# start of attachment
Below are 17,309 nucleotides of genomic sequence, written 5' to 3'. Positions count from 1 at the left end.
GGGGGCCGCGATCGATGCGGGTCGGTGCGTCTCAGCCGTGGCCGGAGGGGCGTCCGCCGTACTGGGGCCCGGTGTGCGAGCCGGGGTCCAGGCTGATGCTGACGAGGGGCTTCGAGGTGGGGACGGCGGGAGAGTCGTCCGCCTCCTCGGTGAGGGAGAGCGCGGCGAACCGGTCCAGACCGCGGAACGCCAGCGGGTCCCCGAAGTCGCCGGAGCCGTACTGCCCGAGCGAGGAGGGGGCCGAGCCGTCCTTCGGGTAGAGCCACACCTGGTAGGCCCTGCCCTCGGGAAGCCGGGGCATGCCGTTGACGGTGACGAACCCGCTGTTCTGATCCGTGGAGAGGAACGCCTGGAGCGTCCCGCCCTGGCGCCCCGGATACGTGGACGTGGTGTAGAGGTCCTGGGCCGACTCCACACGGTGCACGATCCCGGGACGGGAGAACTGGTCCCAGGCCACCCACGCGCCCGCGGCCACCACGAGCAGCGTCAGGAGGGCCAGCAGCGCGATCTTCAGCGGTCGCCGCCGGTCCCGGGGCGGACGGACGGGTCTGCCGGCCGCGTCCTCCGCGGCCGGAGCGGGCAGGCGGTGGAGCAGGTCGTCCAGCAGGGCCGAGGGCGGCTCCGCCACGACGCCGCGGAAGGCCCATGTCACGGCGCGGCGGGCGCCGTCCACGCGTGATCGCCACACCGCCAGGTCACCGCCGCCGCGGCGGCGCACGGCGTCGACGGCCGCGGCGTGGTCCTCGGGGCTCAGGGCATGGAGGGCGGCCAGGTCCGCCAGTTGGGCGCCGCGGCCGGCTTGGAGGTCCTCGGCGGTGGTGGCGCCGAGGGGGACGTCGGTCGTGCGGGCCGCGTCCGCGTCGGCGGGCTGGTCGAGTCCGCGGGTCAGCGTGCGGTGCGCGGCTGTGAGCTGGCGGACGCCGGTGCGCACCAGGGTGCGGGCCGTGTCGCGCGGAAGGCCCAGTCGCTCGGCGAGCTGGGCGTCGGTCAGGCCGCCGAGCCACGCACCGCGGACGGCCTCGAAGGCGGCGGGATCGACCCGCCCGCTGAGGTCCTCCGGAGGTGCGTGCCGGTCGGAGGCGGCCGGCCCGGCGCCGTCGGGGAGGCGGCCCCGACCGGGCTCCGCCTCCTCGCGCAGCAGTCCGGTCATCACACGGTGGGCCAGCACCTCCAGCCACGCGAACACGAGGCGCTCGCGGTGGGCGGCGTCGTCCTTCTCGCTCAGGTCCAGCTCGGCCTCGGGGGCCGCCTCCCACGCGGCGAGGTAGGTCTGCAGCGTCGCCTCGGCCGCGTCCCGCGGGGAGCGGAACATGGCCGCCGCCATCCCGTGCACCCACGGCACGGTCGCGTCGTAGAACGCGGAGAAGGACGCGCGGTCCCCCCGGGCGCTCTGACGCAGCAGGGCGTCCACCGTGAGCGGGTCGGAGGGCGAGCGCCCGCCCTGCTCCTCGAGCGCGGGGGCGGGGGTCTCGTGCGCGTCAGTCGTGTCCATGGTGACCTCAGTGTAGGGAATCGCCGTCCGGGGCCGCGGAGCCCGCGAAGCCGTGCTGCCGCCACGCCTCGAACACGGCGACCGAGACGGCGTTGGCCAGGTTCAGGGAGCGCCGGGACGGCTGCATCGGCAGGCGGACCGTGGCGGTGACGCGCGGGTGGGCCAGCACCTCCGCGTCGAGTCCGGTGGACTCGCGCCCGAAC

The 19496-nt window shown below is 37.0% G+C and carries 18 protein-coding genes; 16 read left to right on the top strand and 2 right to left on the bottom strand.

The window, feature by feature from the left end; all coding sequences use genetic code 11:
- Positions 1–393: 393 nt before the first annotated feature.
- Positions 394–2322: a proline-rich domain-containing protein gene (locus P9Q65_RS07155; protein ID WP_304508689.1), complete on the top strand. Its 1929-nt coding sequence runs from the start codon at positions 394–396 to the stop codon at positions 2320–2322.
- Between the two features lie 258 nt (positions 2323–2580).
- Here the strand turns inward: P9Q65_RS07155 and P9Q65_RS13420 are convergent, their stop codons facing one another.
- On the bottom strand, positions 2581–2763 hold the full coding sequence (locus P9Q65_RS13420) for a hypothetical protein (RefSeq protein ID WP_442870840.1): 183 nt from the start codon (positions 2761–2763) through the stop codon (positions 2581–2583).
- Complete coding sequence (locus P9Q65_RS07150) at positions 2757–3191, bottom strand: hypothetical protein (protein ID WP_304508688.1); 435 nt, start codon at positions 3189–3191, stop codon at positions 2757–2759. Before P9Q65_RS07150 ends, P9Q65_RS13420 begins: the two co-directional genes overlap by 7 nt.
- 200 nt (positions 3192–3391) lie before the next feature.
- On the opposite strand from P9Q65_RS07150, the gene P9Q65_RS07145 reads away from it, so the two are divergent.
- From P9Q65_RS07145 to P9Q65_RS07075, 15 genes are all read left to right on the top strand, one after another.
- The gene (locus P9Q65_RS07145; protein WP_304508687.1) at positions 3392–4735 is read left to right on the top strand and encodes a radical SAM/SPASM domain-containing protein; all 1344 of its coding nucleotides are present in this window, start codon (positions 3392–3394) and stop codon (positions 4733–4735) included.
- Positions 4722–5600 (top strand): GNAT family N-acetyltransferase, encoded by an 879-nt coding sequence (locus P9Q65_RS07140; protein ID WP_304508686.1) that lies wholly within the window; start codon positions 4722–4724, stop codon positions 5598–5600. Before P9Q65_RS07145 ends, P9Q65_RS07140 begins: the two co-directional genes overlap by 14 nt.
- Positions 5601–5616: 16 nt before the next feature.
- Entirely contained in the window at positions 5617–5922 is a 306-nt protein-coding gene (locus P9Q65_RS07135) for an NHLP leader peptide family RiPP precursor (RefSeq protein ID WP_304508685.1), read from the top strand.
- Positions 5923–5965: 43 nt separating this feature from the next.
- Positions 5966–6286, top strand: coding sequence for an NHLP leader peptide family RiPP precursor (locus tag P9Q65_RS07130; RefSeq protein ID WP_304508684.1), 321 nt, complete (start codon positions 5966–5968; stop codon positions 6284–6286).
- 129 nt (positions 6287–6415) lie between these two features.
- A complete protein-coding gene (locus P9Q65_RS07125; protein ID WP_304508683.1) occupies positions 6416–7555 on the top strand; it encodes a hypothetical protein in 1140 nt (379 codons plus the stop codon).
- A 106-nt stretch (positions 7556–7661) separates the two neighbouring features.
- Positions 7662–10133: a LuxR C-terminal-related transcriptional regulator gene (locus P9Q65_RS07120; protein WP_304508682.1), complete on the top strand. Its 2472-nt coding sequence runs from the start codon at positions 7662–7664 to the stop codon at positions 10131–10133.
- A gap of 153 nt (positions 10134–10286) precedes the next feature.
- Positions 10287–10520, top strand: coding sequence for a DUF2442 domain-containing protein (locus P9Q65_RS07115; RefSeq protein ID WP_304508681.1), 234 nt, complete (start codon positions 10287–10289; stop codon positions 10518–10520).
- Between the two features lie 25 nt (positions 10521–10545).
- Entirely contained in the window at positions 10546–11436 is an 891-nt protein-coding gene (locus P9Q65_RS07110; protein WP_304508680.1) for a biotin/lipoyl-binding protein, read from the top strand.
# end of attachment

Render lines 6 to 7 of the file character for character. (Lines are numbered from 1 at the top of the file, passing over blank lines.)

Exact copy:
- Positions 394–2322: a proline-rich domain-containing protein gene (locus P9Q65_RS07155; protein ID WP_304508689.1), complete on the top strand. Its 1929-nt coding sequence runs from the start codon at positions 394–396 to the stop codon at positions 2320–2322.
- Between the two features lie 258 nt (positions 2323–2580).